W3C home > Mailing lists > Public > www-style@w3.org > June 2002

Re: block box inside inline box ?

From: Coises <Randy@coises.com>
Date: Wed, 12 Jun 2002 17:04:56 -0700
To: www-style@w3.org
Message-ID: <7lhfgukckpfaqff3f0i5rkcaq9rbh6lbj1@4ax.com>

[Wed, 12 Jun 2002 14:24:37 -0700] Etan Wexler:
>Let us rename the example elements for clarity and add some text:
>    Outside paragraph
>    <block>
>        Inside paragraph
>        </block>
>    Outside again
>And I add some rule sets in case anybody is still confused:
>inline { display: inline }
>block { display: block }
>When I think about this example, I imagine anonymous boxes filling all the roles that 
>help me to visualize the layout.  I will note the anonymous boxes in pseudo-XML 
>examples with the reserved name indicator: "#".
>First I need an anonymous block box to contain everything:
>    <inline>
>        Outside paragraph
>        <block>
>            Inside paragraph
>            </block>
>        Outside again
>        </inline>
>    </#anonymous-block>
>Then I partition the inline element where it must break into separate boxes:
>    <inline>
>        Outside paragraph
>        </inline>
>    <block>
>        Inside paragraph
>        </block>
>    <inline>
>        Outside again
>        </inline>
>    </#anonymous-block>

This cannot be correct.  The <block> element is no longer a descendant of
the <inline> element... in fact, the <inline> element has been made into
two elements.  Etan did note at the end of the post that this part of the
example is "deceptive."  I suggest that it's not so much "deceptive" as
"wrong."  I see nothing in the standard that supports this reconstruction.

The problem, it seems, is that while this section of the CSS2 standard:
tells us:
     [I]f a block box [...] has another block box inside it [...],
     then we force it to have only block boxes inside it, by wrapping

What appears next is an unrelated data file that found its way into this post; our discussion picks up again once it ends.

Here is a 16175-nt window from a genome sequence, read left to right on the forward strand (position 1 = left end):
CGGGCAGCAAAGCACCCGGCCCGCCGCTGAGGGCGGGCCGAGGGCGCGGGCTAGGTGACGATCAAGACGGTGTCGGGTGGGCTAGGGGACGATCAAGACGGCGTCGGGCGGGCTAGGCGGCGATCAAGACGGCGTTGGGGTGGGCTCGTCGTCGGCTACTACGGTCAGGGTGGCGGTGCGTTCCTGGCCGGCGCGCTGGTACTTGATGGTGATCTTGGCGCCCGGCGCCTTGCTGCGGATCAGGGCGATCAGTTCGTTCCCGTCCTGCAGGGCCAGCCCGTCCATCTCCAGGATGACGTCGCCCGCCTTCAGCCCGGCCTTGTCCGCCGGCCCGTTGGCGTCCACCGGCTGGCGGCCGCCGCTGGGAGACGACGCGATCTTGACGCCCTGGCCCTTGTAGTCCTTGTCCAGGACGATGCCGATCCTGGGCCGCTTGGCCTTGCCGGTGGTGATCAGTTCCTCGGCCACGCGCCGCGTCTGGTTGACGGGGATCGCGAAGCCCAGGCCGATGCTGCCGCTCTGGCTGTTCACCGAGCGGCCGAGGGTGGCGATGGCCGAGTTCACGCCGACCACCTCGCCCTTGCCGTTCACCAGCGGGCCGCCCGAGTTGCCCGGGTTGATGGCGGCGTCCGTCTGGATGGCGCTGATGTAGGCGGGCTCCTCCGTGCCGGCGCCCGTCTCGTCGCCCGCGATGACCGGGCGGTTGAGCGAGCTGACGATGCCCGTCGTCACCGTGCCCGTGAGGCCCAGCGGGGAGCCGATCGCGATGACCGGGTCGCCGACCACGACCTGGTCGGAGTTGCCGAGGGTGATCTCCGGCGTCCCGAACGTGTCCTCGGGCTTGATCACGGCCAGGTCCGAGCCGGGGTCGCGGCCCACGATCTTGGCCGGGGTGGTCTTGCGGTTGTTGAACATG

any inline boxes in an anonymous block box.
there appears to be no corresponding section that explains what happens
when an inline element contains a block box --- though as far as I can
tell, that is not explicitly forbidden, either.

Intuitively, I would expect this:

1. The <block> content must be formatted as a block.  In the absence of a
"width" property or (for a replaced element) an intrinsic width, it would
fill the width of containing block (which I presume would be the width of
the content area of the <#anonymous-block>).

2. This rectangular <block> element would be placed within a line box in
the same way as any other indivisible element (like a word or an IMG).

Note that the "sample style sheet for HTML 4.0" given here:
     OBJECT {display: block}
and the above is how OBJECT appears to behave when used within an inline
element... if the OBJECT element is actually replaced.  However, something
much different seems to happen when the *content* of the OBJECT element is
rendered (i.e., when the OBJECT's DATA cannot be displayed).

Not being too familiar with X[HT]ML, I had attempted to construct an HTML
example using an OBJECT element (with unrenderable data) to encase block
but neither IE 6 nor Opera 6 (the only browsers I have installed here) does
at all what I'd have expected.

It looks as if IE ignores all properties on the unrendered OBJECT, as if it
weren't there at all.  Opera appears to recognize the values of inherited
properties (note the font and color) and pass them along to descendent
elements; but neither browser seems to generate a box for, nor apply any
properties to, the unrenderable OBJECT element itself.
Randall Joseph Fellmy aka Randy@Coises.com
Received on Wednesday, 12 June 2002 20:03:35 UTC

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